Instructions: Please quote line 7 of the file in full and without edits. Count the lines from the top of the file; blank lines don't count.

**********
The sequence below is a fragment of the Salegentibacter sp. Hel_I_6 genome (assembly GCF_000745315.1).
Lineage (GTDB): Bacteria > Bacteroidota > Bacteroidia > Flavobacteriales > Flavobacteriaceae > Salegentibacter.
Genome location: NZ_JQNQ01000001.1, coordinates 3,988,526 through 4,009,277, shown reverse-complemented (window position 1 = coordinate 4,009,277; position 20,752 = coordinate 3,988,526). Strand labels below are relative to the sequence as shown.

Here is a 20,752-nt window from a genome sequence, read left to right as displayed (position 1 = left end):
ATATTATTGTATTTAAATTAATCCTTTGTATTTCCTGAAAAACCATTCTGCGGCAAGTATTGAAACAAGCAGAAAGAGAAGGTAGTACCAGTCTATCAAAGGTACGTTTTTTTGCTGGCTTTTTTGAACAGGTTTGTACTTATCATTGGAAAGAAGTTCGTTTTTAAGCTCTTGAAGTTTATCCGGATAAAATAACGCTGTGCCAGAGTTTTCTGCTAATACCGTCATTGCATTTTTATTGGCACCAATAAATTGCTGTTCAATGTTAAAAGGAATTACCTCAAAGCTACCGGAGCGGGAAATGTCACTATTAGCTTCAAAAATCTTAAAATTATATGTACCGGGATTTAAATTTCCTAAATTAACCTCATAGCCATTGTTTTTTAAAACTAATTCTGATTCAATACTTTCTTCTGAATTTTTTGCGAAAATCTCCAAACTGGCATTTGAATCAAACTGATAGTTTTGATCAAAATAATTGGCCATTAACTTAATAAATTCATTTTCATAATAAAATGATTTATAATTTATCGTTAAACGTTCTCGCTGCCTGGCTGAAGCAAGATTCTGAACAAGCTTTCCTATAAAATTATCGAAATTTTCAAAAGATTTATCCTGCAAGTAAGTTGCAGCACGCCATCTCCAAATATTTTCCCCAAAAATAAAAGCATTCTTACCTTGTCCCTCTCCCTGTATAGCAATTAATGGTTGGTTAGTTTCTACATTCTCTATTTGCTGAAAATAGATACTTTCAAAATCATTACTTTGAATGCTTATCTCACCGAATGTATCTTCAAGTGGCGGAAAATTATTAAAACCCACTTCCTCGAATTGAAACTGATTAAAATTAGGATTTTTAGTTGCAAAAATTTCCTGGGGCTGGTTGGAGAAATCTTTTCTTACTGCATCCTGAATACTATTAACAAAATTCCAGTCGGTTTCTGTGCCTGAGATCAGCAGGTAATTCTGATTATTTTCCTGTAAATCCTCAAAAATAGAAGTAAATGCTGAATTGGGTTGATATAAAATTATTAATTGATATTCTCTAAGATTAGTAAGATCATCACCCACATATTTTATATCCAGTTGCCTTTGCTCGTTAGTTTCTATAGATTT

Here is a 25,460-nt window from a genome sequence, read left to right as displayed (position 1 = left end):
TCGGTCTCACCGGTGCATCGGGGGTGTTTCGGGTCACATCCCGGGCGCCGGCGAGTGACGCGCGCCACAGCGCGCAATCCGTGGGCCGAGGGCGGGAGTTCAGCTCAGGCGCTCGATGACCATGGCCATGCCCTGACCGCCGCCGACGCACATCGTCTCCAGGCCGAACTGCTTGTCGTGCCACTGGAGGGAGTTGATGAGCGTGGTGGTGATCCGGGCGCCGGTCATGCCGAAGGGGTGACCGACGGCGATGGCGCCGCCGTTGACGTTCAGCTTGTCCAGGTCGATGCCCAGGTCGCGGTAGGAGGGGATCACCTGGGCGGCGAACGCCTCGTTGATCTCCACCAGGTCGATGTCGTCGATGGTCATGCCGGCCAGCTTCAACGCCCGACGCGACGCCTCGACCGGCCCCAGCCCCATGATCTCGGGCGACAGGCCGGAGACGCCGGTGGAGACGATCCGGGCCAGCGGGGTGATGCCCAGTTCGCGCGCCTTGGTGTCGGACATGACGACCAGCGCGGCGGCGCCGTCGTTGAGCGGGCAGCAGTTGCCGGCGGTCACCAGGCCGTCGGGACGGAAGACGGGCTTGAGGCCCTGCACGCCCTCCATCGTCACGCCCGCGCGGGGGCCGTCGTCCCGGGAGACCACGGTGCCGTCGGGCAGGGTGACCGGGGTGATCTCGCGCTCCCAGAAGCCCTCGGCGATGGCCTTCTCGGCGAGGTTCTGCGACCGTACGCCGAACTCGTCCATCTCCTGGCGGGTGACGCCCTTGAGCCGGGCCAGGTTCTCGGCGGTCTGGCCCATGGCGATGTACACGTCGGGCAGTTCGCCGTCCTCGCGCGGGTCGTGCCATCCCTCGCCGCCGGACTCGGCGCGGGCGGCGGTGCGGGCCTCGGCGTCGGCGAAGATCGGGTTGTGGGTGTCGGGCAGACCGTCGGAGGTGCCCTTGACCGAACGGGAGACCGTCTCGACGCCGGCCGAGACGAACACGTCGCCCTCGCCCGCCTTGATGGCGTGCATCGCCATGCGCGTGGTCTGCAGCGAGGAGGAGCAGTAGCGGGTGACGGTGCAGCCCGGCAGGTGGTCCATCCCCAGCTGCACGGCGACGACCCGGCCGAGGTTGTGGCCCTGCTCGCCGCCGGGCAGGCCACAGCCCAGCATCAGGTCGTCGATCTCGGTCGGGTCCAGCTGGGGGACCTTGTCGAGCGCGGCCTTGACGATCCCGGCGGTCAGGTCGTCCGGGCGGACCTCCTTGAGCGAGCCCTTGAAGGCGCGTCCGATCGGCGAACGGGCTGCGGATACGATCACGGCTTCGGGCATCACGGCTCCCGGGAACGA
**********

TCGGTCTCACCGGTGCATCGGGGGTGTTTCGGGTCACATCCCGGGCGCCGGCGAGTGACGCGCGCCACAGCGCGCAATCCGTGGGCCGAGGGCGGGAGTTCAGCTCAGGCGCTCGATGACCATGGCCATGCCCTGACCGCCGCCGACGCACATCGTCTCCAGGCCGAACTGCTTGTCGTGCCACTGGAGGGAGTTGATGAGCGTGGTGGTGATCCGGGCGCCGGTCATGCCGAAGGGGTGACCGACGGCGATGGCGCCGCCGTTGACGTTCAGCTTGTCCAGGTCGATGCCCAGGTCGCGGTAGGAGGGGATCACCTGGGCGGCGAACGCCTCGTTGATCTCCACCAGGTCGATGTCGTCGATGGTCATGCCGGCCAGCTTCAACGCCCGACGCGACGCCTCGACCGGCCCCAGCCCCATGATCTCGGGCGACAGGCCGGAGACGCCGGTGGAGACGATCCGGGCCAGCGGGGTGATGCCCAGTTCGCGCGCCTTGGTGTCGGACATGACGACCAGCGCGGCGGCGCCGTCGTTGAGCGGGCAGCAGTTGCCGGCGGTCACCAGGCCGTCGGGACGGAAGACGGGCTTGAGGCCCTGCACGCCCTCCATCGTCACGCCCGCGCGGGGGCCGTCGTCCCGGGAGACCACGGTGCCGTCGGGCAGGGTGACCGGGGTGATCTCGCGCTCCCAGAAGCCCTCGGCGATGGCCTTCTCGGCGAGGTTCTGCGACCGTACGCCGAACTCGTCCATCTCCTGGCGGGTGACGCCCTTGAGCCGGGCCAGGTTCTCGGCGGTCTGGCCCATGGCGATGTACACGTCGGGCAGTTCGCCGTCCTCGCGCGGGTCGTGCCATCCCTCGCCGCCGGACTCGGCGCGGGCGGCGGTGCGGGCCTCGGCGTCGGCGAAGATCGGGTTGTGGGTGTCGGGCAGACCGTCGGAGGTGCCCTTGACCGAACGGGAGACCGTCTCGACGCCGGCCGAGACGAACACGTCGCCCTCGCCCGCCTTGATGGCGTGCATCGCCATGCGCGTGGTCTGCAGCGAGGAGGAGCAGTAGCGGGTGACGGTGCAGCCCGGCAGGTGGTCCATCCCCAGCTGCACGGCGACGACCCGGCCGAGGTTGTGGCCCTGCTCGCCGCCGGGCAGGCCACAGCCCAGCATCAGGTCGTCGATCTCGGTCGGGTCCAGCTGGGGGACCTTGTCGAGCGCGGCCTTGACGATCCCGGCGGTCAGGTCGTCCGGGCGGACCTCCTTGAGCGAGCCCTTGAAGGCGCGTCCGATCGGCGAACGGGCTGCGGATACGATCACGGCTTCGGGCATCACGGCTCCCGGGAACGA